Known as the busiest day of the week, Friday, September 18, 2020—coupled with Erev Rosh Hashanah—was no exception. After cooking, cleaning, organizing, shopping, taking care of the dogs, conducting basic maintenance, the members of the IDU’s 24-hour emergency response team heaved a collective sigh of relief as they readied for Rosh Hashanah prayers. Finally, these special volunteers who devote their every spare minute to the lifesaving activities of the IDU would be able to enjoy a nice and peaceful holiday meal and welcome in the new year. Just as they were settling down for their chag dinner, their plans completely changed; a serene, peaceful non-eventful holiday was not to be.
The jovial conversation quickly went silent as the volunteers heard the emergency phone ring from the other room. On the other end was policeman Guy of the Lod Police Department informing them of the disappearance of Avraham Gitnekh, who at 65 was suffering from dementia, and was missing for almost two days! The volunteers present looked to Mike Ben-Yaakov, commander and founder of the IDU, for the next steps. Ben-Yaakov quickly identified the case as high risk and proceeded to deploy David and Yosef, two experienced IDU volunteers, equipped with a SAR dog and a thermal camera mounted on a drone. At about 5:00 AM Shabbat morning they returned after covering their assigned areas; unfortunately, without any news on the missing person. As per the plan, they woke the second shift of volunteers. Commander Ben-Yaakov packed the van with the necessary dogs, food and equipment to be able to set up a search HQ for an indefinite amount of time.
A few hours later, Ben-Yaakov and the volunteers arrived at the Lod Station where the local police chief allocated the precinct conference room to the team to conduct the search. IDU navigators immediately started examining maps and identifying the relevant areas. Martin and Joseph, two local Tel Aviv dog handlers, were sent to a couple of relevant areas north of Avraham’s house while two more volunteers, Bram and Yitzy, were sent with SAR dog Yenta to cover the south.
Mike was asked to deploy additional dog handlers and drones in Kiryat Gat, Avraham’s likely destination, as he had lived in Kiryat Gat from the moment he made aliyah from Ethiopia in the mid-1980s and only moved to Lod three weeks prior to his disappearance.
Zev and Bnaya, from the IDU’s Gush Etzion branch, were sent to a bus stop on Kiryat Gat, where clothing had been spotted that resembled the clothing that Avraham was seen in on the security cameras outside of his home. The team searched nearby orchards, and then moved on to join the Tapuach and Tel Aviv IDU command center in the Lod police station.
At this point it was a full two days after Avraham’s disappearance and he was in very grave danger. As Bram, Yitzy and SAR dog Yenta approached their assigned area, they realized that from the attempted point of entry the area was mostly fenced off. They logically decided to split up and go along the perimeter of the area in different directions searching all entry points on the way. As Yitzy and Yenta headed east, Bram, a former Eagle Scout at 226, run by Danny Chazin at Heichal HaTorah, headed south. He soon found a suitable entry point to an interesting abandoned parking lot, overgrown and unmaintained—a perfect example of where a missing patient with dementia could be slowly dehydrating. However, after searching the area very efficiently, Bram left convinced that Avraham was not there. Another 200 yards down, now heading east, Bram happened upon another entry point: an unkempt trail going around a small hill with a very steep drop into a jungle of thick thorns and brush. Fearing that Avraham could have fallen into the thicket, Bram quickly started battling his way through the brush.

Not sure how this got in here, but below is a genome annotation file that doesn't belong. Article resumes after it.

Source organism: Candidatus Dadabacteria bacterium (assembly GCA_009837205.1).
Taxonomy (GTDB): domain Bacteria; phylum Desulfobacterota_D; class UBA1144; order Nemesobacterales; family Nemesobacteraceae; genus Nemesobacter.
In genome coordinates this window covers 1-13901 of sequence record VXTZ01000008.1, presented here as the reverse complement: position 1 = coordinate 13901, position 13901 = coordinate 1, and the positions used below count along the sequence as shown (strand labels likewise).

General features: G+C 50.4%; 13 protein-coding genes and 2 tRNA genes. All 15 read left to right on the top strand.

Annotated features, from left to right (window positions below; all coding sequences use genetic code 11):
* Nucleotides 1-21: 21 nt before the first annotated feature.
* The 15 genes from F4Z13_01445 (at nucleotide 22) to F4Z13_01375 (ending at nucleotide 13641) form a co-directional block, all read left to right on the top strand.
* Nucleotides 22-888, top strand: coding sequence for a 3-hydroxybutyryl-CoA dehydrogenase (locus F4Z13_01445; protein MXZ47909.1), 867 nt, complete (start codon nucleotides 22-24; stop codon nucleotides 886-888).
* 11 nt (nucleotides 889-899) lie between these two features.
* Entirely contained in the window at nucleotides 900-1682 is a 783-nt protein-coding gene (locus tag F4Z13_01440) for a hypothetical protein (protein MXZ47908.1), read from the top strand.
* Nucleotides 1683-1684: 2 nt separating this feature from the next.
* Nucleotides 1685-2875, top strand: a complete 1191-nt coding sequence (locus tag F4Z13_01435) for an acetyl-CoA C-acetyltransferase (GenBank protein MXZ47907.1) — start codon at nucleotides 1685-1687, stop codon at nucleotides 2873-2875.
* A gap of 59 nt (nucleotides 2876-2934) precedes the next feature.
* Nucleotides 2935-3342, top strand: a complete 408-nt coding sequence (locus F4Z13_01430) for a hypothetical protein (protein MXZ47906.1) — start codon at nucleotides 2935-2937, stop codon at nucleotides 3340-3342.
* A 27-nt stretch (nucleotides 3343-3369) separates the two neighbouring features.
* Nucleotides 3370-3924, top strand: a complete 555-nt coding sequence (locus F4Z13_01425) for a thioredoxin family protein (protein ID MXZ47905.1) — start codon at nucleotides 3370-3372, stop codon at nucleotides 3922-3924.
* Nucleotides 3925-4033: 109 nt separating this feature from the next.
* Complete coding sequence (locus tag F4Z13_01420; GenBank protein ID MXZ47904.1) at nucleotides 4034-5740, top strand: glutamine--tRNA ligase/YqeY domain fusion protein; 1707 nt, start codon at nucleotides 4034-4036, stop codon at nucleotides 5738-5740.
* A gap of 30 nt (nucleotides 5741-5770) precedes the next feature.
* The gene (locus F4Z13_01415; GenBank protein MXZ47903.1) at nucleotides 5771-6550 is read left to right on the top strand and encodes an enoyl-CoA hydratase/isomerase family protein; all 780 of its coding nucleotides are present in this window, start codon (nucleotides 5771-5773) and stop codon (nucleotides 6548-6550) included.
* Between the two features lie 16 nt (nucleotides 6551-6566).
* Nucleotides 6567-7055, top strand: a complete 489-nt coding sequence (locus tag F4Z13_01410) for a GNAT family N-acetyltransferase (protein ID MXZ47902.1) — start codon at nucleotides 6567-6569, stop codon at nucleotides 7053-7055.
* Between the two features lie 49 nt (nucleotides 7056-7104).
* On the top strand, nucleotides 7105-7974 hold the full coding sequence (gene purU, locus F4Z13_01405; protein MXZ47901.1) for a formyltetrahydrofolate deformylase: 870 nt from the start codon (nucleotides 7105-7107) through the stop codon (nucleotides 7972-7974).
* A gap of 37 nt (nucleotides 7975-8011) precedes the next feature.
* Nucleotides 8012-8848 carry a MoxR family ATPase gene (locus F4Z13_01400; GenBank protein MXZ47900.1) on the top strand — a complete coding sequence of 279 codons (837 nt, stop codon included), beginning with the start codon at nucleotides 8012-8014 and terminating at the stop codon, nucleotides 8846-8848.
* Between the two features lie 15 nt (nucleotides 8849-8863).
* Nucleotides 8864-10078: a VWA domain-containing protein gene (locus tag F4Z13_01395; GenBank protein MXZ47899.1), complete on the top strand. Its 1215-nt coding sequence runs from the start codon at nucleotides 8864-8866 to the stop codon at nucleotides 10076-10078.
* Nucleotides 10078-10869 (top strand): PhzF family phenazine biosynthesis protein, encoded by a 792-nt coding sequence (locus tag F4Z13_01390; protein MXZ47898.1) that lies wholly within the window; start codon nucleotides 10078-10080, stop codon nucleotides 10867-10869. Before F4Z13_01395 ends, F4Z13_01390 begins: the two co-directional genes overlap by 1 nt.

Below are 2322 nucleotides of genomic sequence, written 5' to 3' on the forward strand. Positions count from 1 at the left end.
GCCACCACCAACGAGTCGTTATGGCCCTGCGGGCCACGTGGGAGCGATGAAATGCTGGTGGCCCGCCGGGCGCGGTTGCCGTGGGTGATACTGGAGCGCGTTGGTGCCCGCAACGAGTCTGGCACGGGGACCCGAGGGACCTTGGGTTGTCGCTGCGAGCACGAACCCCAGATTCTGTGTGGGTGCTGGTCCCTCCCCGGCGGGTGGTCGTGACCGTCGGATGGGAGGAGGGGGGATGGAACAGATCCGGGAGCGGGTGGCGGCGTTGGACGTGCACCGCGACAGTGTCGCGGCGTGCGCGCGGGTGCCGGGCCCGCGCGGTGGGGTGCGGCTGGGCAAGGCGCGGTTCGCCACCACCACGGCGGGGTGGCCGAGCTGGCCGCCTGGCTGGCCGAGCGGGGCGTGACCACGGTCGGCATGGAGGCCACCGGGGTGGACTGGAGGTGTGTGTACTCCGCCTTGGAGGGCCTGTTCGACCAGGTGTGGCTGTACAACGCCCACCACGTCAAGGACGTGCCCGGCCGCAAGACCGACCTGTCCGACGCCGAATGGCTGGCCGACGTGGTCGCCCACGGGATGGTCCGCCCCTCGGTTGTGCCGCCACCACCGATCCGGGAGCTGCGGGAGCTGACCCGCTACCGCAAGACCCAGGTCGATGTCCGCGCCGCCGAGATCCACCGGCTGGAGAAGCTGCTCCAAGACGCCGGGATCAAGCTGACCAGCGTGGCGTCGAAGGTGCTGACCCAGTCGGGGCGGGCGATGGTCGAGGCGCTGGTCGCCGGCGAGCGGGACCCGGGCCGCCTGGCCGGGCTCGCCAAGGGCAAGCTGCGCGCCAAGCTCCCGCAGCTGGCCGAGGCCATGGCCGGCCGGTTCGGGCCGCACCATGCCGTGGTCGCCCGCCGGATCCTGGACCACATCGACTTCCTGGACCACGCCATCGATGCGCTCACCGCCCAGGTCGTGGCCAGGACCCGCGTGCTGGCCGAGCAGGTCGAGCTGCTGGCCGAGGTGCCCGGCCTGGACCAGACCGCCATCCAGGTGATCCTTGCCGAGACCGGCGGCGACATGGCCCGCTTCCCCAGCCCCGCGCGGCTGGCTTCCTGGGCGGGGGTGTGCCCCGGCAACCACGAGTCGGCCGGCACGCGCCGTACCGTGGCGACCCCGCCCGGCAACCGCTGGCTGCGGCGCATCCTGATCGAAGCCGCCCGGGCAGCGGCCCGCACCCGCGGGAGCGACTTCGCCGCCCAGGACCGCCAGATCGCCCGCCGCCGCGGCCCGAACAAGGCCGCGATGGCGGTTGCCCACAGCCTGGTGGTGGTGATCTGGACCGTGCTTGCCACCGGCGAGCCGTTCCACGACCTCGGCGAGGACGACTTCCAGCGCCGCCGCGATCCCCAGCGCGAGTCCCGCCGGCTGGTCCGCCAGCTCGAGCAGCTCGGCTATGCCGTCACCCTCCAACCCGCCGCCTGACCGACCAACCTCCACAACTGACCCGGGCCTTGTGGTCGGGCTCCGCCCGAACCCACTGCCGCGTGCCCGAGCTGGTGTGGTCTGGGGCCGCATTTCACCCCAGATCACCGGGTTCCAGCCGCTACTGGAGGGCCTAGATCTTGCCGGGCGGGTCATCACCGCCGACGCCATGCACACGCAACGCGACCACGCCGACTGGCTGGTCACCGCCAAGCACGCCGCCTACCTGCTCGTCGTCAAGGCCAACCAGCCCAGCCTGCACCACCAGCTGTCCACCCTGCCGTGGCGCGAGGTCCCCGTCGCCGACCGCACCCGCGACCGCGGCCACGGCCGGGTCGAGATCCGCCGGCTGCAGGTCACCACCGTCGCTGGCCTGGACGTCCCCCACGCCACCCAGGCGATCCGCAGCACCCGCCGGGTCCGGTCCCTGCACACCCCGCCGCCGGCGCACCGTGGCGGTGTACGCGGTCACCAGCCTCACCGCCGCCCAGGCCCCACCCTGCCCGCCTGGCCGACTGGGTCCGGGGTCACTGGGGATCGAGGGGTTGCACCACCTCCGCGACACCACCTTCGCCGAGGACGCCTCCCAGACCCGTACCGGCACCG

After about 50 yards, Bram exited the thorns and proceeded to return to the trail, only to be pleasantly surprised by a man lying on the ground just a few feet away! Bram noticed the man was shaking from dehydration and immediately gave him water. He gently carried him to a shady spot and proceeded to give him more water. Soon after, the police came with a family member for confirmation and quickly rushed Avraham to the hospital. The ambulance drivers wanted to drive Bram back to the police station; however, he refused to do any extra melacha and walked the mile and a half.
At the Lod police headquarters they celebrated the happy ending of this intense episode as well as the chag. Bram and the other volunteers proceeded to return to the police station. They davened and Commander Ben-Yaakov made Kiddush for the unit and the police. Amir Ohana, Israel’s minister of Internal Security, congratulated them for saving Avraham’s life.
On Rosh Hashanah the books of life and death are open before God and He judges each creature individually and inscribes them for life, or sadly, sometimes the alternative. With three high-risk cases within 24-hours of each other all found alive thanks to God as well as His IDU messengers, we can say that this year cannot be off to a better start.
For Bram and the other young IDU volunteers, the IDU is a unique opportunity to be part of an operational unit that engages in daily security and search-and-rescue missions. Bram has had no shortage of adventure since he moved to Israel almost two years ago, studying in the pre-military academy at Keshet in the Golan. He was one of Israel’s first corona patients, labeled patient 260. He beat corona, with God’s help he has made four finds and continues to save the lives of others in Israel.
Donations to the IDU can be made at: http://israeldogs.blogspot.com/2020/08/emergency-crowd-funding-campaign-for.html?m=1
Bram Settenbrino of the IDU, Israel’s lead civilian canine security and SAR unit, succeeded, baruch Hashem in saving the life of a Jew this Rosh Hashanah. Bram was also an Eagle Scout at 226, run by Danny Chazin and located at the Yeshivah Heichel HaTorah in Teaneck.